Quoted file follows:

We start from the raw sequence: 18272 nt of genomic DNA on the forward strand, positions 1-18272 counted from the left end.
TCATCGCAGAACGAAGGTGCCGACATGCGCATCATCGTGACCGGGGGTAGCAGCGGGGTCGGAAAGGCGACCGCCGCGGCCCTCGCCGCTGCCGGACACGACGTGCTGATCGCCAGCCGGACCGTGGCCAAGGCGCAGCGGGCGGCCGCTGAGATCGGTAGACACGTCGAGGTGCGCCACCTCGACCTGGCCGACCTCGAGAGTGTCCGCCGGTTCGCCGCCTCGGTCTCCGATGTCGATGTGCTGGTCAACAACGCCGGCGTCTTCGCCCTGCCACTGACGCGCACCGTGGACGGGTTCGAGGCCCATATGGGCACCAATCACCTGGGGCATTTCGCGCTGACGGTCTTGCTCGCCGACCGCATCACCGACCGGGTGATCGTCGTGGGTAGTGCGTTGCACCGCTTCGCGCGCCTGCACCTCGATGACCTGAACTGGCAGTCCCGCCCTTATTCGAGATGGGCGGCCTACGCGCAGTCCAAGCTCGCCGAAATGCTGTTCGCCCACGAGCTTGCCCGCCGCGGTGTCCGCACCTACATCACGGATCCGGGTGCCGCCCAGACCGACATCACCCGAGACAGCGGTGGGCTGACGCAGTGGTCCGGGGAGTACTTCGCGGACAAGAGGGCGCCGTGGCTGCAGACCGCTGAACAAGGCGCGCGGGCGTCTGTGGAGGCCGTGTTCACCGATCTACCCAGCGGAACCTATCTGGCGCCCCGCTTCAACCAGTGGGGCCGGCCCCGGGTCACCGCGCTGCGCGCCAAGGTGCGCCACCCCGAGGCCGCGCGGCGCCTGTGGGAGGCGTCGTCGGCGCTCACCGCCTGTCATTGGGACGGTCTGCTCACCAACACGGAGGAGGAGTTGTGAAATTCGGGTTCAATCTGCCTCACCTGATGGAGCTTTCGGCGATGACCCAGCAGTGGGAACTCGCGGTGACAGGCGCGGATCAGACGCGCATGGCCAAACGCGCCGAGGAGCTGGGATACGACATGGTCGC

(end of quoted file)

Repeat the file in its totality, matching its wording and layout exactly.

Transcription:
We start from the raw sequence: 18272 nt of genomic DNA on the forward strand, positions 1-18272 counted from the left end.
TCATCGCAGAACGAAGGTGCCGACATGCGCATCATCGTGACCGGGGGTAGCAGCGGGGTCGGAAAGGCGACCGCCGCGGCCCTCGCCGCTGCCGGACACGACGTGCTGATCGCCAGCCGGACCGTGGCCAAGGCGCAGCGGGCGGCCGCTGAGATCGGTAGACACGTCGAGGTGCGCCACCTCGACCTGGCCGACCTCGAGAGTGTCCGCCGGTTCGCCGCCTCGGTCTCCGATGTCGATGTGCTGGTCAACAACGCCGGCGTCTTCGCCCTGCCACTGACGCGCACCGTGGACGGGTTCGAGGCCCATATGGGCACCAATCACCTGGGGCATTTCGCGCTGACGGTCTTGCTCGCCGACCGCATCACCGACCGGGTGATCGTCGTGGGTAGTGCGTTGCACCGCTTCGCGCGCCTGCACCTCGATGACCTGAACTGGCAGTCCCGCCCTTATTCGAGATGGGCGGCCTACGCGCAGTCCAAGCTCGCCGAAATGCTGTTCGCCCACGAGCTTGCCCGCCGCGGTGTCCGCACCTACATCACGGATCCGGGTGCCGCCCAGACCGACATCACCCGAGACAGCGGTGGGCTGACGCAGTGGTCCGGGGAGTACTTCGCGGACAAGAGGGCGCCGTGGCTGCAGACCGCTGAACAAGGCGCGCGGGCGTCTGTGGAGGCCGTGTTCACCGATCTACCCAGCGGAACCTATCTGGCGCCCCGCTTCAACCAGTGGGGCCGGCCCCGGGTCACCGCGCTGCGCGCCAAGGTGCGCCACCCCGAGGCCGCGCGGCGCCTGTGGGAGGCGTCGTCGGCGCTCACCGCCTGTCATTGGGACGGTCTGCTCACCAACACGGAGGAGGAGTTGTGAAATTCGGGTTCAATCTGCCTCACCTGATGGAGCTTTCGGCGATGACCCAGCAGTGGGAACTCGCGGTGACAGGCGCGGATCAGACGCGCATGGCCAAACGCGCCGAGGAGCTGGGATACGACATGGTCGC